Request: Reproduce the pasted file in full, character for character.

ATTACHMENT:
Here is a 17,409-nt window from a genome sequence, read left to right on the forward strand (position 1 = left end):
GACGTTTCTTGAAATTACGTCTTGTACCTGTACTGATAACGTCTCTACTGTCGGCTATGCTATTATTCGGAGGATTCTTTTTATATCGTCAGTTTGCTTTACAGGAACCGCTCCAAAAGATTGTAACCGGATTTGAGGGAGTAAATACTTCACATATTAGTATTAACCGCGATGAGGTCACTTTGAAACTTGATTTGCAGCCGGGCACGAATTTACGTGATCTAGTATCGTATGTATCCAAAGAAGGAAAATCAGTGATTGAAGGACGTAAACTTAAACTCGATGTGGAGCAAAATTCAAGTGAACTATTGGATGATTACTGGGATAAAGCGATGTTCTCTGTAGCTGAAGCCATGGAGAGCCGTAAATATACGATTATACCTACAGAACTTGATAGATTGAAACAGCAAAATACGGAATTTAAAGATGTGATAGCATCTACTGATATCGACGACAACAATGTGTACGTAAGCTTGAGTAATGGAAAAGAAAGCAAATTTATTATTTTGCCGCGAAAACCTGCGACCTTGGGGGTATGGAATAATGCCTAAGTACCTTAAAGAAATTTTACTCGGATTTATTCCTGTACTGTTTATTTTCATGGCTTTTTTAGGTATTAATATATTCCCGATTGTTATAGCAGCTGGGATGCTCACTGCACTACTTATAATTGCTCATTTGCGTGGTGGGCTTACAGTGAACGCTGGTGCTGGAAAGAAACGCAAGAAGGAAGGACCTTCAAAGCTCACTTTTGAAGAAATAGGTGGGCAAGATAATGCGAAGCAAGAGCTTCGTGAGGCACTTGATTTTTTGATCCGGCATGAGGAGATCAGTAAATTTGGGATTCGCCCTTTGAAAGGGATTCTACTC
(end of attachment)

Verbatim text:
Here is a 17,409-nt window from a genome sequence, read left to right on the forward strand (position 1 = left end):
GACGTTTCTTGAAATTACGTCTTGTACCTGTACTGATAACGTCTCTACTGTCGGCTATGCTATTATTCGGAGGATTCTTTTTATATCGTCAGTTTGCTTTACAGGAACCGCTCCAAAAGATTGTAACCGGATTTGAGGGAGTAAATACTTCACATATTAGTATTAACCGCGATGAGGTCACTTTGAAACTTGATTTGCAGCCGGGCACGAATTTACGTGATCTAGTATCGTATGTATCCAAAGAAGGAAAATCAGTGATTGAAGGACGTAAACTTAAACTCGATGTGGAGCAAAATTCAAGTGAACTATTGGATGATTACTGGGATAAAGCGATGTTCTCTGTAGCTGAAGCCATGGAGAGCCGTAAATATACGATTATACCTACAGAACTTGATAGATTGAAACAGCAAAATACGGAATTTAAAGATGTGATAGCATCTACTGATATCGACGACAACAATGTGTACGTAAGCTTGAGTAATGGAAAAGAAAGCAAATTTATTATTTTGCCGCGAAAACCTGCGACCTTGGGGGTATGGAATAATGCCTAAGTACCTTAAAGAAATTTTACTCGGATTTATTCCTGTACTGTTTATTTTCATGGCTTTTTTAGGTATTAATATATTCCCGATTGTTATAGCAGCTGGGATGCTCACTGCACTACTTATAATTGCTCATTTGCGTGGTGGGCTTACAGTGAACGCTGGTGCTGGAAAGAAACGCAAGAAGGAAGGACCTTCAAAGCTCACTTTTGAAGAAATAGGTGGGCAAGATAATGCGAAGCAAGAGCTTCGTGAGGCACTTGATTTTTTGATCCGGCATGAGGAGATCAGTAAATTTGGGATTCGCCCTTTGAAAGGGATTCTACTC